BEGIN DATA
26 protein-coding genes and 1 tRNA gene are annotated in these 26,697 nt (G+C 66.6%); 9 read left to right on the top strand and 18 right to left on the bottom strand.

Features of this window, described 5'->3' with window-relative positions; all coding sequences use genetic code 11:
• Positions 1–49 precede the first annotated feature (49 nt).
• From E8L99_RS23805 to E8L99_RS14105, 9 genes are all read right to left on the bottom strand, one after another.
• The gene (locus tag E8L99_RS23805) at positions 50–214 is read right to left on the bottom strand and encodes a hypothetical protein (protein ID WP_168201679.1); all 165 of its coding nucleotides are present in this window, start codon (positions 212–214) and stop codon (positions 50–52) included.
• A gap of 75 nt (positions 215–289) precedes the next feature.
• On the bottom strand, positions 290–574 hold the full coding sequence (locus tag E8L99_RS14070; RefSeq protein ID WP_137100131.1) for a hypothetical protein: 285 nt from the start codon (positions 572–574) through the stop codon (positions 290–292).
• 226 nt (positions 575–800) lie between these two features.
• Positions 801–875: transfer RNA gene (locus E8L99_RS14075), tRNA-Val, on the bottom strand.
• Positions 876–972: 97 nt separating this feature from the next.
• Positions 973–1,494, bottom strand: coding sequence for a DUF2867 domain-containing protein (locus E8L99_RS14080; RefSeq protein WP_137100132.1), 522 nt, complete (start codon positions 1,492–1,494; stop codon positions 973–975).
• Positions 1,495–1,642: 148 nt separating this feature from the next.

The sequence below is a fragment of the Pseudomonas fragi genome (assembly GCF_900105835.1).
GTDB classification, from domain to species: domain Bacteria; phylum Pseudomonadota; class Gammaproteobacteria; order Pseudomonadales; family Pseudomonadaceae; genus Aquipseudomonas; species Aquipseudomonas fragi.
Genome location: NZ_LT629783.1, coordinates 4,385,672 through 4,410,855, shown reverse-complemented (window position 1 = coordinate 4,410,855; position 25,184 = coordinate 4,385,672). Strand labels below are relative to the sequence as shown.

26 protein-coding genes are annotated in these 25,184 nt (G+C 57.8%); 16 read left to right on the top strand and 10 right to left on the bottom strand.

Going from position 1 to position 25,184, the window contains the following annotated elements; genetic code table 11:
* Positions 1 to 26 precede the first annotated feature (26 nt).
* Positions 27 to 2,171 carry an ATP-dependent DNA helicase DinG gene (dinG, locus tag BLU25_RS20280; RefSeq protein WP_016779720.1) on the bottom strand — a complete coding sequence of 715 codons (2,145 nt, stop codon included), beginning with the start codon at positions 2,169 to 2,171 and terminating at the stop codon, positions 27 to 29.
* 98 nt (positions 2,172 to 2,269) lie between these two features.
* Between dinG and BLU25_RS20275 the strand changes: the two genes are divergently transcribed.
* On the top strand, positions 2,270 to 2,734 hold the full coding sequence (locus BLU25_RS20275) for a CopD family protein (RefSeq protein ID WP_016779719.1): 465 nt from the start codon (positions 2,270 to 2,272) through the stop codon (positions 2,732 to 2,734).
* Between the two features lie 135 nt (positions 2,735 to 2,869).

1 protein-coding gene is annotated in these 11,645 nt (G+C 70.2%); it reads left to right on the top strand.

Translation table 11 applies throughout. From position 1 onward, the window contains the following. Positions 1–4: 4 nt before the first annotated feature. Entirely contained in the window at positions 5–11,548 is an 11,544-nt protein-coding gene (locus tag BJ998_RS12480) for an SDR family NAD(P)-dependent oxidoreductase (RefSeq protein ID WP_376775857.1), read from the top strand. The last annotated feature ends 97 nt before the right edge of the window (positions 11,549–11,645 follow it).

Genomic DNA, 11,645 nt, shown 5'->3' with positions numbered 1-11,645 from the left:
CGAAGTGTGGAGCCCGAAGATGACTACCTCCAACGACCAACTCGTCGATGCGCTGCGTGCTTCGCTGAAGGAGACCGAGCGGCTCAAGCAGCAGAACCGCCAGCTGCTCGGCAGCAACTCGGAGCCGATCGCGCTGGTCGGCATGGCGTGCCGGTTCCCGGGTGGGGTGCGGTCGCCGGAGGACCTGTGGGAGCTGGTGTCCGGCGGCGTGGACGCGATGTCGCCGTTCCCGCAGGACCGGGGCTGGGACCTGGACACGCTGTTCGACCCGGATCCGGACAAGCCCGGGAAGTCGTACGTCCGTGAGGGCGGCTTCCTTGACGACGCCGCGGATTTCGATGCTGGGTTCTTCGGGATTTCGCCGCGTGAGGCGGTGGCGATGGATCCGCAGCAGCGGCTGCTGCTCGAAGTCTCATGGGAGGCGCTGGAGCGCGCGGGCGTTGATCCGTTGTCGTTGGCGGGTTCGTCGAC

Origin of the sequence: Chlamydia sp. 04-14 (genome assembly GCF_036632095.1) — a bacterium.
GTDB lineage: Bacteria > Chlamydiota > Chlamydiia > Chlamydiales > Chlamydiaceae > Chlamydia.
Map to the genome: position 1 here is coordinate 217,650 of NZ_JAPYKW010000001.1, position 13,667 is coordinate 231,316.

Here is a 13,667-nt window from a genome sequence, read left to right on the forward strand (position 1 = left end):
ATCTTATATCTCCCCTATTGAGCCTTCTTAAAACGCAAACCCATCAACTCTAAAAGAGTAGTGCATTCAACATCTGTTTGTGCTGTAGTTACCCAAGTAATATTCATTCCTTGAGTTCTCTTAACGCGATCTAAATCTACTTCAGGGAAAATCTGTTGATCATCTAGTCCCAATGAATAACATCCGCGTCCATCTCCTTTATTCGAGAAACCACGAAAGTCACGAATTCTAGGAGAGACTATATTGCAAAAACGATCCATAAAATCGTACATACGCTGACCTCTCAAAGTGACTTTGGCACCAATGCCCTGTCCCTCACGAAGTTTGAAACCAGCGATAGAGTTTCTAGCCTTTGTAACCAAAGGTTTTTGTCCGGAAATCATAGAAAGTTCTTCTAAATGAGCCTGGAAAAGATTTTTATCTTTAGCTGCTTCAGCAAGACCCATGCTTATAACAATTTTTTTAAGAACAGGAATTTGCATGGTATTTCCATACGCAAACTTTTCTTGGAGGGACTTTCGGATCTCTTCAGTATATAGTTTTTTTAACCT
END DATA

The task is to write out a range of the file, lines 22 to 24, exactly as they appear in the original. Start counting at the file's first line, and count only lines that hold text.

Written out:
* On the top strand, positions 2,270 to 2,734 hold the full coding sequence (locus BLU25_RS20275) for a CopD family protein (RefSeq protein ID WP_016779719.1): 465 nt from the start codon (positions 2,270 to 2,272) through the stop codon (positions 2,732 to 2,734).
* Between the two features lie 135 nt (positions 2,735 to 2,869).

1 protein-coding gene is annotated in these 11,645 nt (G+C 70.2%); it reads left to right on the top strand.